Wednesday, December 30, 2009

Guest Contributor Ray Floriani: When is Enough Enough?

by Ray Floriani

NEWARK, NJ - The score was an attention grabber. The graphic of more turnovers than field goal attempts sealed it. North Carolina Central’s 117-28 loss to Duke at Cameron Indoor Stadium in women’s basketball needed a tempo free look.

The Possessions:

Efficiency and Factors:
Needless to say the TO rate and OE marks by NCCU are records in all my years of statistical and tempo free study.


The Duke web site billed this as the "battle of Durham" as both schools hail from that locale. NCCU is noted as the "first public liberal arts college founded for African Americans".

At the half the score was 65-9 Duke. The other scoring breakdowns are eye popping. Duke led 66-4 in points in the paint, The ACC reps had a 60-1 edge in points off turnovers and enjoyed a layup line like 57-2 bulge in fast break points.

NCCU was 9 of 41 (0 for 5 from three) from the field. As noted, the turnovers 45 exceeded field goal attempts. J’Mia Pollock paced the visitors with 6 points while Duke, led by Joy Cheek’s 16 points, had nine players in double figures.

Without seeing the game it would have been unfair to say Duke deliberately ran it up. The 80 something possession pace suggests the visitors might have been coerced into a faster game than planned. Joanna Miller, the NCCU point guard, was serving a one game suspension so prospects were not good for the visitors. The web site gave a good insight regarding the game, noting the "Duke full court press stifling the Eagles throughout the game". Why?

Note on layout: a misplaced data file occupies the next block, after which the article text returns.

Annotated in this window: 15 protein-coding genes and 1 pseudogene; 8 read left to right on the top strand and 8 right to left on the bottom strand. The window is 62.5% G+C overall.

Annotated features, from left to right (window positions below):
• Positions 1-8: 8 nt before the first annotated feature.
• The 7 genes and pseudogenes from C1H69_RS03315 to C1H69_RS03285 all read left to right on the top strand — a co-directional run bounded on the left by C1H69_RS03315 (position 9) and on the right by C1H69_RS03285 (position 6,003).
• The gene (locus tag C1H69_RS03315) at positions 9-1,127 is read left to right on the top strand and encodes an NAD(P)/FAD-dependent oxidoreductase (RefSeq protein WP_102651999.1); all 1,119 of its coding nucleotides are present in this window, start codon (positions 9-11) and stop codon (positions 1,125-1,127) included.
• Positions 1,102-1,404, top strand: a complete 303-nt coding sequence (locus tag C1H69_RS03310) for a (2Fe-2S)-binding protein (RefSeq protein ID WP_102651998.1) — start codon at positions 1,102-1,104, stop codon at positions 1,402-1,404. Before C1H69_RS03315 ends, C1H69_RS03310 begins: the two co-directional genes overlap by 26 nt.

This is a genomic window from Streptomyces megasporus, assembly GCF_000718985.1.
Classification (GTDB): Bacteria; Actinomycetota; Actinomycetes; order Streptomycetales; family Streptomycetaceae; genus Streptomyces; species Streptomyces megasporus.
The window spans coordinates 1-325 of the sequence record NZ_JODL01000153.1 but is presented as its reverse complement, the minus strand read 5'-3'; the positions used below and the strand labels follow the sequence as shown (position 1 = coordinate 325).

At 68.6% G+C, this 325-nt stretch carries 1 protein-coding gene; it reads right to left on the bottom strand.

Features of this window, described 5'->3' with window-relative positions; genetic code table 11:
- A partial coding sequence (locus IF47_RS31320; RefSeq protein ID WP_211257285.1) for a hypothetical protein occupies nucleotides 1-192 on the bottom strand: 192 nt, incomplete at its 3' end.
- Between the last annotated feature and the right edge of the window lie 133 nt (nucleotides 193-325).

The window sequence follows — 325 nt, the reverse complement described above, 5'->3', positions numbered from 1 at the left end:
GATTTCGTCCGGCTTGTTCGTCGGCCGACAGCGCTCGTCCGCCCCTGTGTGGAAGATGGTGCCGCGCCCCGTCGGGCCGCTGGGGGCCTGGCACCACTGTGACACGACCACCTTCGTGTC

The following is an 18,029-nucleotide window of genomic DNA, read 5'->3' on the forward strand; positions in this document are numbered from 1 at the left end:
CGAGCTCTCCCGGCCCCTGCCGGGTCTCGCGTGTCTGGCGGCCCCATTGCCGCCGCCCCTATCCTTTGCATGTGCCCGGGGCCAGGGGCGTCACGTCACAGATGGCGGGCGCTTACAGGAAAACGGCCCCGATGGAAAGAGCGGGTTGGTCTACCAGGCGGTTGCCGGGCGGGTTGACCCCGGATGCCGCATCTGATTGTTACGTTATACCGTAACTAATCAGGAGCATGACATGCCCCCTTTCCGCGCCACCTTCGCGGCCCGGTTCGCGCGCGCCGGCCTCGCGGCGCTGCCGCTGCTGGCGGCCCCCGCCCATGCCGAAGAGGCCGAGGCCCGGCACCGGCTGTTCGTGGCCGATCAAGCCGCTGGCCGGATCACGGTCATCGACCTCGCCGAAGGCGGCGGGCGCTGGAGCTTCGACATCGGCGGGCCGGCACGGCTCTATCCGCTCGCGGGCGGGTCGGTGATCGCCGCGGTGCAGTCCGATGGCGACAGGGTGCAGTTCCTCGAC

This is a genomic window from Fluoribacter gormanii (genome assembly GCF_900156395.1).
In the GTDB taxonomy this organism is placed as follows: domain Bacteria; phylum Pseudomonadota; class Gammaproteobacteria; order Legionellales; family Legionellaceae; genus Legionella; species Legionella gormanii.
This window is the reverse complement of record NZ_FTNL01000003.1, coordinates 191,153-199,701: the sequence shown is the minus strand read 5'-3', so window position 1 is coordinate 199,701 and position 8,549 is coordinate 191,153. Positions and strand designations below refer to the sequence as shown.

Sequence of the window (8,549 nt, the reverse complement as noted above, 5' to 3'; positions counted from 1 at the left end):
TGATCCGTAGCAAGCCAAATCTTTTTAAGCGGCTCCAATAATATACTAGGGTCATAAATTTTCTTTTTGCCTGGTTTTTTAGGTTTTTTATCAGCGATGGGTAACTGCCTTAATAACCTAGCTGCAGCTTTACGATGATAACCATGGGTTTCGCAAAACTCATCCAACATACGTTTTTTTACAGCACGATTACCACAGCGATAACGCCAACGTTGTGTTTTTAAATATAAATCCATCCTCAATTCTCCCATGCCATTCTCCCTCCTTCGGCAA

There is a right way to do it. The game was Monday evening. On Tuesday afternoon I attended a girls high school game between McNair (Jersey City) and Glen Ridge in North Arlington’s tournament. I got to know the McNair staff from doing their games at Hamilton Park this summer. Mostly first and second year players, they are in for a long season. They lost by about 30 today but left with some encouragement.

Glen Ridge pressed to open. Once the score was 21-0 after six minutes the press was gone for good. Glen Ridge sat in a zone, substituted freely and did not look to run or shoot threes.

At half time I saw the McNair AD who commended the opposition for what they were doing to keep things within reason. He also noted two earlier opponents kept pressing through the fourth quarter with a lead of 60.

The high school game has no clock and it is 32 minutes. Without a shot clock, like college, teams can use more minutes, limit possessions and do more to avoid those 60 or 89 point blow outs.

Even teams running away from their overmatched opponents have a right to press. Just put it away at halftime, the latest. If you are up 56 there’s no need to run or shoot threes (Duke was 5 of 9 the last 20 minutes).

Just heed the words of the late Al McGuire. "never run it up on your fellow coach. He is a member of your profession and someday you may march to the beat of his drummer."

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